Emma has seen first hand what it looks like when those protections aren’t in place.

In her time working with female academics who’ve taken time off to care for children, Emma noticed that research projects go on hold, publications were put off or they’d miss out on grant opportunities – all of those being incredibly important factors in the advancement of an academic’s career.

“I do believe this is starting to change, with more value being placed on research that is contributing to society and making real-world impact, and with programs like UOW Global Challenges that are actively working toward a more gender diverse cohort of research teams. Fifty per cent of our project teams this year are led by women.”

However, it takes more than just a desire to make it all work. Emma says organisations need to change parental leave policies to ensure men have adequate time off to take on part of this responsibility.

 “We need to change the mentality that men shouldn’t take time off for unpaid care responsibilities. That’s something I’m very passionate about.”

Emma says Deb also helped her to reframe her thinking around having held a variety of different roles in different industries.

“Deb explained she had multiple different roles and responsibilities during her career and worked in a variety of departments and developed her skills broadly over her career.”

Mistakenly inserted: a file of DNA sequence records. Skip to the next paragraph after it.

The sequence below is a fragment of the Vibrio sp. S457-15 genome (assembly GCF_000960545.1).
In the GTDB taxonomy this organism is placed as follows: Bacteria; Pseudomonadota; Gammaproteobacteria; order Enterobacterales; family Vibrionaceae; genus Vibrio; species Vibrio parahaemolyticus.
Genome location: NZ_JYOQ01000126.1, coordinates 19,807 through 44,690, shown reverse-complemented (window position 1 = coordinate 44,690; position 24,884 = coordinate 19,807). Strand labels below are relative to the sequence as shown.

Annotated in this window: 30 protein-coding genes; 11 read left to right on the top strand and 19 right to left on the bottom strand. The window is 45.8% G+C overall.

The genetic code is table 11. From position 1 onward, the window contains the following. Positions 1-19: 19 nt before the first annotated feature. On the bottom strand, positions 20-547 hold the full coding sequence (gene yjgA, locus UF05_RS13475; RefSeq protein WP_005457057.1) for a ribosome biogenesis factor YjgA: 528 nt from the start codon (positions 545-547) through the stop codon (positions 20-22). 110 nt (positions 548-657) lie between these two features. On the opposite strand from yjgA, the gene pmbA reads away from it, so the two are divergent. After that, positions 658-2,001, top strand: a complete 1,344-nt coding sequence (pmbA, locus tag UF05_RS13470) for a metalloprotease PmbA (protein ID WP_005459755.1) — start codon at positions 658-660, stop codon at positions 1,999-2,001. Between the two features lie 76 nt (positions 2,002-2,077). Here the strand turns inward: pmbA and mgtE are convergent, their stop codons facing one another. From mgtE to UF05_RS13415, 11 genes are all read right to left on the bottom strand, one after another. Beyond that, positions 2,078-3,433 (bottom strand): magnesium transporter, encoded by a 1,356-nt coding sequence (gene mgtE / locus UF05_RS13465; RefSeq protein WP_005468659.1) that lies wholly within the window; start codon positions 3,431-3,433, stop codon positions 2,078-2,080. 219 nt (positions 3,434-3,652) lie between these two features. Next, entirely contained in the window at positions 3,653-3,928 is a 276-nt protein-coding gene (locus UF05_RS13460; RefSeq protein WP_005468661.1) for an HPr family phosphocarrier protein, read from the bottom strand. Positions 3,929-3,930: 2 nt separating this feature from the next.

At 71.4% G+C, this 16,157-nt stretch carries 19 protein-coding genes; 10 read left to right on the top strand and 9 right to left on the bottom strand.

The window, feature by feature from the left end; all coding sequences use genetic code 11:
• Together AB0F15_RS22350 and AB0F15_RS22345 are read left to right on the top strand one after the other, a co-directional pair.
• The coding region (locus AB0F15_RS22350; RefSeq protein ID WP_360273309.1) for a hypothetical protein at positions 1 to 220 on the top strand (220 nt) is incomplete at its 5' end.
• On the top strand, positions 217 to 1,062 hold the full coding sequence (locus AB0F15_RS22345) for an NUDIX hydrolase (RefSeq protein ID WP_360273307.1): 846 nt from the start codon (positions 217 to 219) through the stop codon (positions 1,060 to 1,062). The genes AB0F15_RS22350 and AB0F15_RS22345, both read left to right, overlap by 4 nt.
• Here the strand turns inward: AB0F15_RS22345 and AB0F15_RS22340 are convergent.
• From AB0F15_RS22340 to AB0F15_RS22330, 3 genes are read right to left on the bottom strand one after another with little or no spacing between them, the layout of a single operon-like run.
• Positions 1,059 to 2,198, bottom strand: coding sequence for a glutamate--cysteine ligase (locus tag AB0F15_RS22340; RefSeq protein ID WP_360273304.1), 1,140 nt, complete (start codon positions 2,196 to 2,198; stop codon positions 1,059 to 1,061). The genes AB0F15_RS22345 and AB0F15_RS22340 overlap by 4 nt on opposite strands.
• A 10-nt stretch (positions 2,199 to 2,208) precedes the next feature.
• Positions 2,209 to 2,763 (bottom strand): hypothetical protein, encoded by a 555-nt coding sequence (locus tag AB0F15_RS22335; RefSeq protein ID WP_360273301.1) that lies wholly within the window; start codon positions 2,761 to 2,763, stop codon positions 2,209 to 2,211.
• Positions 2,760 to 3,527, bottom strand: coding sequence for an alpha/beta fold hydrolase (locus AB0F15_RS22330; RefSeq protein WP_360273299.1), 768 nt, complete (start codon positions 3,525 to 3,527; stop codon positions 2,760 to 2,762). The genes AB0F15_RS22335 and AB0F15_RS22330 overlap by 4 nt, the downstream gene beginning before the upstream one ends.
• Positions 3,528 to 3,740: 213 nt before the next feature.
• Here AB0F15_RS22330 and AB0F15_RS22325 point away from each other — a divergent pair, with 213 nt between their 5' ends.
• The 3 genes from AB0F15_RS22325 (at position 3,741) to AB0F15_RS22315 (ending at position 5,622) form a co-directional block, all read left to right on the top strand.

“Some people see movement sideways, or changing roles often, as a step back down the career ladder. It’s not a weakness and this mentality needs to change. It means you’ve been exposed to different environments, workplace cultures, working styles and leadership styles. It’s valuable to have that diverse experience on teams,” says Emma.  

Taking the leap

On her walk Emma was paired with another mentee who was in a similar position to herself just seven years earlier. This mentee was deciding whether or not she should take the leap into a new city.

“At exactly the same time, Deb and I both just shouted, “Do it!” That was a moment of realisation that I had learnt so much about myself while in Melbourne that I wouldn’t trade it for anything.”

“Another thing I’ve learnt from my experience both at IWDA and Global Challenges is that women are very, very good at initiating and driving change, and making real-world impact. I’ve seen it with my own eyes, time and time again.  Given the resources, women can do absolutely anything,” she says.

Mentee to mentor

As for what comes next, Emma’s sights are now set on pursuing mentoring opportunities herself.

“I would like to enhance my leadership and management skills. I’ve managed volunteers and interns in communications and marketing activities over the last five years and I would love to continue to mentor others.  

“While I was at IWDA, I ran a training session on strategic communications with a woman from Myanmar who had an interest in communications. She then decided to start a formal university degree in marketing and communications and is actually now using those skills in her work for a women’s organisation in Myanmar. This makes me so incredibly happy.”

 Would you like to bounce some ideas off a seasoned expert or acquire advice on a tricky business issue? Then book in for one of our upcoming walks. More details here.